A state trust land exchange could be used to protect all of a 1,600-acre piece of Blanchard Mountain in Skagit County from being logged.
That’s what state Reps. Jeff Morris, D-Mount Vernon, and Kris Lytton, D-Anacortes, said during a telephone town hall recently as they updated callers on the issue, which has generated great interest because the mountain draws hikers, mountain bikers, hang-gliders and horseback riders.
Popular recreation areas within those 1,600 acres include Oyster Dome, a beloved trail with breathtaking views at the top that take in Samish Bay, the San Juan Islands, Skagit Valley and Georgia Strait.
“We fully recognize the gem that Blanchard forest is, not only to our district but to the state,” Lytton said. “There’s nothing better than going up in that area and hiking up to Oyster Dome and looking out. It’s an incredible, incredible place.”
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Blanchard Mountain has about 100,000 visitors a year.
Conservationists, recreation groups and the Skagit County Board of Commissioners have been asking the state Legislature to secure funding to protect all of the 1,600 acres that was the centerpiece of the Blanchard Forest Strategy, reached nearly a decade ago. It was created by a diverse group that included recreation, conservation and timber interests.
The 4,800-acre Blanchard Working Forest is overseen by the state Department of Natural Resources, which must manage it to provide revenue, primarily through timber sales, for Skagit County, Burlington-Edison schools and other smaller taxing districts.
Logging would occur elsewhere in the forest but the idea was to allow the 1,600 acres, referred to as the “core,” to grow into an old forest, and to provide habitat for wildlife and continued opportunities for recreation.
To offset revenue lost from not logging in the core, other land in Skagit County had to be acquired for timber harvest currently valued at $14.2 million.
The Legislature has so far set aside $6.5 million to do so.
The deadline for getting the remaining funds was September 2015, and DNR has said it can’t hold off on logging indefinitely.
The challenge in protecting the entire core thus far has been the difficulty in finding comparable land to replace the forested land on Blanchard, knowing it has to provide ongoing revenue to beneficiaries in Skagit County.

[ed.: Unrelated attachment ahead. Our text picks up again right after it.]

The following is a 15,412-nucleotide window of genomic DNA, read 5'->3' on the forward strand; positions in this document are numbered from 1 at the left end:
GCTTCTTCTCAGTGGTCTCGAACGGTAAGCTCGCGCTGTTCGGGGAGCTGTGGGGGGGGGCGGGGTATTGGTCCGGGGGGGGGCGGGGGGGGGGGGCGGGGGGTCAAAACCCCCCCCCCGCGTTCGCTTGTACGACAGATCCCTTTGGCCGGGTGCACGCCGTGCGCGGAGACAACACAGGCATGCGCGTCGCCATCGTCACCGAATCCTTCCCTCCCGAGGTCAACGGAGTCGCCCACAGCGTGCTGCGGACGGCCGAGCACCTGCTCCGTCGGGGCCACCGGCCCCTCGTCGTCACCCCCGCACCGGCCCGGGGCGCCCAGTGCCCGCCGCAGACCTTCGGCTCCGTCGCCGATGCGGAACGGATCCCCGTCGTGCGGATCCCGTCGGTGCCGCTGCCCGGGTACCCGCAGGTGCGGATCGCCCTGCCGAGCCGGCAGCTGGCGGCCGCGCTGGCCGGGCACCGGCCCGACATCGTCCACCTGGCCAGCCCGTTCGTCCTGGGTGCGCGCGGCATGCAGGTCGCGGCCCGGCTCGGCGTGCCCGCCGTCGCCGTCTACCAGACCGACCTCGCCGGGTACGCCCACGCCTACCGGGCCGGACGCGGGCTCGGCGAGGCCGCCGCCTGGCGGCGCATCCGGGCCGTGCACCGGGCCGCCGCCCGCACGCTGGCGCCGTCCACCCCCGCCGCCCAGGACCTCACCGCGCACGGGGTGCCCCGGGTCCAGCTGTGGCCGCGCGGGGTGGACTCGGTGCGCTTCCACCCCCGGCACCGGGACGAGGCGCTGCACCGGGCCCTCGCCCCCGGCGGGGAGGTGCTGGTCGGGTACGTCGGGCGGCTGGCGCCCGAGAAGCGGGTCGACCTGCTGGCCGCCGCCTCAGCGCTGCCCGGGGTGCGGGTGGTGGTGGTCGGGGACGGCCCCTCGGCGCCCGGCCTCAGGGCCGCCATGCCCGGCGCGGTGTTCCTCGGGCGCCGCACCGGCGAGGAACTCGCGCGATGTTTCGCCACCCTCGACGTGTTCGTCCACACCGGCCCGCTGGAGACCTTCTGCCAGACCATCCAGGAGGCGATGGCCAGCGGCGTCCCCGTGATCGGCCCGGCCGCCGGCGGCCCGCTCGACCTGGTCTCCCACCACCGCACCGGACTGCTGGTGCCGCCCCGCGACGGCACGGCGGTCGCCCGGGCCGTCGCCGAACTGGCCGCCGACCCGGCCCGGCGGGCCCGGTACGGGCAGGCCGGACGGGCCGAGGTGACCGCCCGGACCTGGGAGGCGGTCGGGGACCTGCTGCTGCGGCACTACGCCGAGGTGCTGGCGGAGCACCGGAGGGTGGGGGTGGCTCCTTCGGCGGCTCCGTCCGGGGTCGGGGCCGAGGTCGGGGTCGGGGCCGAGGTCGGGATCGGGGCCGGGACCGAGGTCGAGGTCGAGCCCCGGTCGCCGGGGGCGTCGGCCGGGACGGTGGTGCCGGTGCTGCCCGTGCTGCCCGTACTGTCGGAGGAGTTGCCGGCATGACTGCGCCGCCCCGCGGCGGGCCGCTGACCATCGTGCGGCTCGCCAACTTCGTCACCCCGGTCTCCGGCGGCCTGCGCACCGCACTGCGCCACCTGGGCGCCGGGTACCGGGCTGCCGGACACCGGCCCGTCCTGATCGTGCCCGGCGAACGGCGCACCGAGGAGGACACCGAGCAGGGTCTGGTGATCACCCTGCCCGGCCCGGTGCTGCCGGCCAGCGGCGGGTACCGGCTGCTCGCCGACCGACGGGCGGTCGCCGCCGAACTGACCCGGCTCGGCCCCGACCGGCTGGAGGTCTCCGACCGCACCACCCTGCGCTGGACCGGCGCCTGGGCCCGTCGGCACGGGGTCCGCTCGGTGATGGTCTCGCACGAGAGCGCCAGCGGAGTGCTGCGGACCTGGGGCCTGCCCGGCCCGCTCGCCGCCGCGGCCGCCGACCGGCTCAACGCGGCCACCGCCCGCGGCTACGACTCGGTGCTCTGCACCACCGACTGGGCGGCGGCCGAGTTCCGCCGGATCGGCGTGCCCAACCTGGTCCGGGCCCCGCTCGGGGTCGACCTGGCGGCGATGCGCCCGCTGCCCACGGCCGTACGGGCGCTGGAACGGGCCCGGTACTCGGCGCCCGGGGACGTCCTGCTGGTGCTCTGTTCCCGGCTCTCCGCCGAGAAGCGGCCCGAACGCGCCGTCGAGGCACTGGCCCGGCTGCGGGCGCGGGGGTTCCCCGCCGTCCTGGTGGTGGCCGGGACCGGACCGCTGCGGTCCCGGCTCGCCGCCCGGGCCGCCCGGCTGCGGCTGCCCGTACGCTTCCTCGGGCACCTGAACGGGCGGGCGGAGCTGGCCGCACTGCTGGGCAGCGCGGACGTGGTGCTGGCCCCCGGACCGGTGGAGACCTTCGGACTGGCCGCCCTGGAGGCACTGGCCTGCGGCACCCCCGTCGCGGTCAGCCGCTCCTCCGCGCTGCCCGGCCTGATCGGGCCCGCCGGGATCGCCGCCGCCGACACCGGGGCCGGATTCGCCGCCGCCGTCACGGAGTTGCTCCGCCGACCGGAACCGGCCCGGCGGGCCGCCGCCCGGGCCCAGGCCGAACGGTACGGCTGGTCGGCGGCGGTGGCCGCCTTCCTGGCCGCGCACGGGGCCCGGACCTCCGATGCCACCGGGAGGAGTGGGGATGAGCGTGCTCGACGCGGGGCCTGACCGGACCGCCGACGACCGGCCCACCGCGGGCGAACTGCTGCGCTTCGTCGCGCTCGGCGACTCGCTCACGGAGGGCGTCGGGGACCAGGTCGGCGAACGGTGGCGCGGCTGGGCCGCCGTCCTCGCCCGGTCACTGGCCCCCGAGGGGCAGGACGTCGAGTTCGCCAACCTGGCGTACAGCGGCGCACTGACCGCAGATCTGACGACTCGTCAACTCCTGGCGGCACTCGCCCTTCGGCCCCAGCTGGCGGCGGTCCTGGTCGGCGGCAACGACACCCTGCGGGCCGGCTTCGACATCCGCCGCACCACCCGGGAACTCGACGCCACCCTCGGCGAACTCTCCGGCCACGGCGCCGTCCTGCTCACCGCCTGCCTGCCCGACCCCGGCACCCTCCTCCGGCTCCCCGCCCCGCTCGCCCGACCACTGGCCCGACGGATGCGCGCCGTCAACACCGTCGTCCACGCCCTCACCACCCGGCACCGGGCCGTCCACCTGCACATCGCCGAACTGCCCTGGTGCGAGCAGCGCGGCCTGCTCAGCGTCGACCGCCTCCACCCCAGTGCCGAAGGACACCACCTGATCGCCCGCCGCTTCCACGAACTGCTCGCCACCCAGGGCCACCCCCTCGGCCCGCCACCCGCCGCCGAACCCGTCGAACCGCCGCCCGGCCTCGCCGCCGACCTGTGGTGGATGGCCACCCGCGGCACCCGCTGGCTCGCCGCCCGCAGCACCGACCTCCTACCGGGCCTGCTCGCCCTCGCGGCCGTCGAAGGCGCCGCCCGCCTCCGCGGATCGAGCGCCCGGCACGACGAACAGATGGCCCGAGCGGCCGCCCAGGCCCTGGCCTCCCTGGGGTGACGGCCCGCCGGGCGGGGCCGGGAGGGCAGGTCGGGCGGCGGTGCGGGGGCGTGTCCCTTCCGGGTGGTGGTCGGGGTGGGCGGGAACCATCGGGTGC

“They were literally cold-calling land owners,” Morris said in an interview about DNR’s efforts.
Now, there is land in the pipeline that could work.
Here’s where the land exchange comes in via DNR’s Trust Land Transfer Program, which could help protect the core instead of making the project compete for scarce funds from a pot of money designated for things such as buildings and parks.
If the Legislature allows the core to be put into the program, the value of the timber would go into an account to immediately provide money for K-12 schools.
Putting the core into the program also provides a buffer of two to three years, Morris said, and that could help if the current land negotiation unravels.
Morris and Lytton described the transfer program as the “surest pathway” to the effort to protect the entire core.
Supporters also had feared that logging could start in the core as soon as this summer but Morris said DNR hadn’t taken steps toward that, which means the soonest logging could arguably start would be in 2018.
A natural tribute
Legislation has been introduced to name the 1,600-acre core on Blanchard Mountain the Harriet Spanel Memorial Forest.
State Reps. Jeff Morris, D-Mount Vernon, and Kris Lytton, D-Anacortes, announced the proposal during a telephone town hall on Thursday.
Spanel, a Democrat from Bellingham, died Feb. 2, 2016, at age 77. She served three terms in the House of Representatives and four terms in the Senate, representing the 40th District from 1987 to 2009. The district covers portions of Whatcom, Skagit and San Juan counties.
She served as caucus chairwoman for Senate Democrats her last decade in office.
Morris said Spanel, for decades, took the lead in efforts to preserve Blanchard Mountain as well as the nearby Chuckanut area and Lake Whatcom watershed for multiple use.
“It just seemed to be a fitting recognition of her service for the community,” Morris said.